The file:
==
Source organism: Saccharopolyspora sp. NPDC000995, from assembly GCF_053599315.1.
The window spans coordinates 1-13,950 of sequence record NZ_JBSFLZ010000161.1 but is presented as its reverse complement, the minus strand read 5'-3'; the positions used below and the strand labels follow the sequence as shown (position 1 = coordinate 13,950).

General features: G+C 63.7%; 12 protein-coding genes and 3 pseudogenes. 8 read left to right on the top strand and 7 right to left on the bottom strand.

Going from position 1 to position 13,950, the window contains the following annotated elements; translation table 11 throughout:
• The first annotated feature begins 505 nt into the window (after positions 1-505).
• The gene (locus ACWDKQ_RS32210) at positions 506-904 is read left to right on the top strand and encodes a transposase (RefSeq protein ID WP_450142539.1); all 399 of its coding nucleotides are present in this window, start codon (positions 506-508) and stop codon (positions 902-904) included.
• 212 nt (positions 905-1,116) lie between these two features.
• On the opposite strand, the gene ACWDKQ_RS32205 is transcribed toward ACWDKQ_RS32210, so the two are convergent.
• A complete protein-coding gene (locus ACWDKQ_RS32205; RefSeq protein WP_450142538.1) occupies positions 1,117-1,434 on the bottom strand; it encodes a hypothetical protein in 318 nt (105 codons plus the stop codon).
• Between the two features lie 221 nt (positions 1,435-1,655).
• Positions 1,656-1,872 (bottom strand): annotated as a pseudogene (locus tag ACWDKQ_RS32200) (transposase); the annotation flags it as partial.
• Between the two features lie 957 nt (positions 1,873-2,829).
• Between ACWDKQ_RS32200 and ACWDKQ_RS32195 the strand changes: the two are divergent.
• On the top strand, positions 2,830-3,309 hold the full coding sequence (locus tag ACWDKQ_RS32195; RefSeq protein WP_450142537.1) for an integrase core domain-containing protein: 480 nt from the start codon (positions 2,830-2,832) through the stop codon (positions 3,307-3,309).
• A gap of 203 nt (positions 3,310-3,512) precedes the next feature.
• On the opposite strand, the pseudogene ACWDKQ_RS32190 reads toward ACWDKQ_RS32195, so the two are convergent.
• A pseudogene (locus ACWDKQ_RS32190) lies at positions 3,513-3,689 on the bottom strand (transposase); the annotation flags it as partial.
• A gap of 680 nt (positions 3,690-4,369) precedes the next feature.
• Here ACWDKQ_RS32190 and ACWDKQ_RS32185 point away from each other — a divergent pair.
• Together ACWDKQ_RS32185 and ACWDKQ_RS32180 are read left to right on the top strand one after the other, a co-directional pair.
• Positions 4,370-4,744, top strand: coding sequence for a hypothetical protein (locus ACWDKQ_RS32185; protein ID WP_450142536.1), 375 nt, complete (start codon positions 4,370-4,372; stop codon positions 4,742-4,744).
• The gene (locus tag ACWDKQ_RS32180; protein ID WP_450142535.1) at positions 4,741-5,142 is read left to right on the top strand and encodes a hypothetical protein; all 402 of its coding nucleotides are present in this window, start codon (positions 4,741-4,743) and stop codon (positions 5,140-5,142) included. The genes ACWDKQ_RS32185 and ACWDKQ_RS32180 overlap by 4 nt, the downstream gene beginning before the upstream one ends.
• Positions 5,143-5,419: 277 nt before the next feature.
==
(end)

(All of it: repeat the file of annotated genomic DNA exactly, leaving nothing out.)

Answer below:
Source organism: Saccharopolyspora sp. NPDC000995, from assembly GCF_053599315.1.
The window spans coordinates 1-13,950 of sequence record NZ_JBSFLZ010000161.1 but is presented as its reverse complement, the minus strand read 5'-3'; the positions used below and the strand labels follow the sequence as shown (position 1 = coordinate 13,950).

General features: G+C 63.7%; 12 protein-coding genes and 3 pseudogenes. 8 read left to right on the top strand and 7 right to left on the bottom strand.

Going from position 1 to position 13,950, the window contains the following annotated elements; translation table 11 throughout:
• The first annotated feature begins 505 nt into the window (after positions 1-505).
• The gene (locus ACWDKQ_RS32210) at positions 506-904 is read left to right on the top strand and encodes a transposase (RefSeq protein ID WP_450142539.1); all 399 of its coding nucleotides are present in this window, start codon (positions 506-508) and stop codon (positions 902-904) included.
• 212 nt (positions 905-1,116) lie between these two features.
• On the opposite strand, the gene ACWDKQ_RS32205 is transcribed toward ACWDKQ_RS32210, so the two are convergent.
• A complete protein-coding gene (locus ACWDKQ_RS32205; RefSeq protein WP_450142538.1) occupies positions 1,117-1,434 on the bottom strand; it encodes a hypothetical protein in 318 nt (105 codons plus the stop codon).
• Between the two features lie 221 nt (positions 1,435-1,655).
• Positions 1,656-1,872 (bottom strand): annotated as a pseudogene (locus tag ACWDKQ_RS32200) (transposase); the annotation flags it as partial.
• Between the two features lie 957 nt (positions 1,873-2,829).
• Between ACWDKQ_RS32200 and ACWDKQ_RS32195 the strand changes: the two are divergent.
• On the top strand, positions 2,830-3,309 hold the full coding sequence (locus tag ACWDKQ_RS32195; RefSeq protein WP_450142537.1) for an integrase core domain-containing protein: 480 nt from the start codon (positions 2,830-2,832) through the stop codon (positions 3,307-3,309).
• A gap of 203 nt (positions 3,310-3,512) precedes the next feature.
• On the opposite strand, the pseudogene ACWDKQ_RS32190 reads toward ACWDKQ_RS32195, so the two are convergent.
• A pseudogene (locus ACWDKQ_RS32190) lies at positions 3,513-3,689 on the bottom strand (transposase); the annotation flags it as partial.
• A gap of 680 nt (positions 3,690-4,369) precedes the next feature.
• Here ACWDKQ_RS32190 and ACWDKQ_RS32185 point away from each other — a divergent pair.
• Together ACWDKQ_RS32185 and ACWDKQ_RS32180 are read left to right on the top strand one after the other, a co-directional pair.
• Positions 4,370-4,744, top strand: coding sequence for a hypothetical protein (locus ACWDKQ_RS32185; protein ID WP_450142536.1), 375 nt, complete (start codon positions 4,370-4,372; stop codon positions 4,742-4,744).
• The gene (locus tag ACWDKQ_RS32180; protein ID WP_450142535.1) at positions 4,741-5,142 is read left to right on the top strand and encodes a hypothetical protein; all 402 of its coding nucleotides are present in this window, start codon (positions 4,741-4,743) and stop codon (positions 5,140-5,142) included. The genes ACWDKQ_RS32185 and ACWDKQ_RS32180 overlap by 4 nt, the downstream gene beginning before the upstream one ends.
• Positions 5,143-5,419: 277 nt before the next feature.